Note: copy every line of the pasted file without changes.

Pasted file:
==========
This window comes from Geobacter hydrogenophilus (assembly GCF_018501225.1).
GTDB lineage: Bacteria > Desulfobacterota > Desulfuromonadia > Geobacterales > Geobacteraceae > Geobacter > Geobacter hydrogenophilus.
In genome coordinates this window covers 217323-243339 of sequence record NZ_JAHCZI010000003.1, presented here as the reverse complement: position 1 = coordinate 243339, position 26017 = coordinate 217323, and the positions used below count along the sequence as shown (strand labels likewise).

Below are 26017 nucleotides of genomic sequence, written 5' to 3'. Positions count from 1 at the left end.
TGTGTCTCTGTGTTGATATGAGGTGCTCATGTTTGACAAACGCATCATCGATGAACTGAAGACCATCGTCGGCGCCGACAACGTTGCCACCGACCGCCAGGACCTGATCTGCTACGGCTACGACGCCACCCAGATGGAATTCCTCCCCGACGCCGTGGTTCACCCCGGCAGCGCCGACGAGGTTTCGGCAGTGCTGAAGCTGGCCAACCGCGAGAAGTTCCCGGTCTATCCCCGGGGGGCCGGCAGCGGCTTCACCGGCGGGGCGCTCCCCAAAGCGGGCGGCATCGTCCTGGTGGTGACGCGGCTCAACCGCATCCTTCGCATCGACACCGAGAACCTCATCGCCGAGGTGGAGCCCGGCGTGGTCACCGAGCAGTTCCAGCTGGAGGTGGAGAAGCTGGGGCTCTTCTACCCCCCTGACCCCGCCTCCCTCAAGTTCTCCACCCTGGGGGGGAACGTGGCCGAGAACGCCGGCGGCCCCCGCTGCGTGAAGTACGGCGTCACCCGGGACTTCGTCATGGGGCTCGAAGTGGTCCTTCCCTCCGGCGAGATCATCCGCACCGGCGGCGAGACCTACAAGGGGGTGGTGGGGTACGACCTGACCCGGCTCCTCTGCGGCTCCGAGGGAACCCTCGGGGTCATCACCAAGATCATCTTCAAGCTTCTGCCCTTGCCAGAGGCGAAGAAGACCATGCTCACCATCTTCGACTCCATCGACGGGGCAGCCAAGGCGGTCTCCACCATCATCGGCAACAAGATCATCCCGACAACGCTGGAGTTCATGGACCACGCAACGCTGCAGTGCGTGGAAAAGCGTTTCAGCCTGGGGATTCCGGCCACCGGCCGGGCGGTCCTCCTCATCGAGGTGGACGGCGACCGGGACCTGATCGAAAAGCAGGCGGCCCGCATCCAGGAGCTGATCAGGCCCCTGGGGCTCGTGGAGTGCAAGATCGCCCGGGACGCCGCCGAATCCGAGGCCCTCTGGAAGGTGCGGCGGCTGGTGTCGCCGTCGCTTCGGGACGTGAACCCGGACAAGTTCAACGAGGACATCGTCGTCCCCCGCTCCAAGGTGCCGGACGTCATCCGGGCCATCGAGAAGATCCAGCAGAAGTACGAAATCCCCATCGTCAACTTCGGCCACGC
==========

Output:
This window comes from Geobacter hydrogenophilus (assembly GCF_018501225.1).
GTDB lineage: Bacteria > Desulfobacterota > Desulfuromonadia > Geobacterales > Geobacteraceae > Geobacter > Geobacter hydrogenophilus.
In genome coordinates this window covers 217323-243339 of sequence record NZ_JAHCZI010000003.1, presented here as the reverse complement: position 1 = coordinate 243339, position 26017 = coordinate 217323, and the positions used below count along the sequence as shown (strand labels likewise).

Below are 26017 nucleotides of genomic sequence, written 5' to 3'. Positions count from 1 at the left end.
TGTGTCTCTGTGTTGATATGAGGTGCTCATGTTTGACAAACGCATCATCGATGAACTGAAGACCATCGTCGGCGCCGACAACGTTGCCACCGACCGCCAGGACCTGATCTGCTACGGCTACGACGCCACCCAGATGGAATTCCTCCCCGACGCCGTGGTTCACCCCGGCAGCGCCGACGAGGTTTCGGCAGTGCTGAAGCTGGCCAACCGCGAGAAGTTCCCGGTCTATCCCCGGGGGGCCGGCAGCGGCTTCACCGGCGGGGCGCTCCCCAAAGCGGGCGGCATCGTCCTGGTGGTGACGCGGCTCAACCGCATCCTTCGCATCGACACCGAGAACCTCATCGCCGAGGTGGAGCCCGGCGTGGTCACCGAGCAGTTCCAGCTGGAGGTGGAGAAGCTGGGGCTCTTCTACCCCCCTGACCCCGCCTCCCTCAAGTTCTCCACCCTGGGGGGGAACGTGGCCGAGAACGCCGGCGGCCCCCGCTGCGTGAAGTACGGCGTCACCCGGGACTTCGTCATGGGGCTCGAAGTGGTCCTTCCCTCCGGCGAGATCATCCGCACCGGCGGCGAGACCTACAAGGGGGTGGTGGGGTACGACCTGACCCGGCTCCTCTGCGGCTCCGAGGGAACCCTCGGGGTCATCACCAAGATCATCTTCAAGCTTCTGCCCTTGCCAGAGGCGAAGAAGACCATGCTCACCATCTTCGACTCCATCGACGGGGCAGCCAAGGCGGTCTCCACCATCATCGGCAACAAGATCATCCCGACAACGCTGGAGTTCATGGACCACGCAACGCTGCAGTGCGTGGAAAAGCGTTTCAGCCTGGGGATTCCGGCCACCGGCCGGGCGGTCCTCCTCATCGAGGTGGACGGCGACCGGGACCTGATCGAAAAGCAGGCGGCCCGCATCCAGGAGCTGATCAGGCCCCTGGGGCTCGTGGAGTGCAAGATCGCCCGGGACGCCGCCGAATCCGAGGCCCTCTGGAAGGTGCGGCGGCTGGTGTCGCCGTCGCTTCGGGACGTGAACCCGGACAAGTTCAACGAGGACATCGTCGTCCCCCGCTCCAAGGTGCCGGACGTCATCCGGGCCATCGAGAAGATCCAGCAGAAGTACGAAATCCCCATCGTCAACTTCGGCCACGC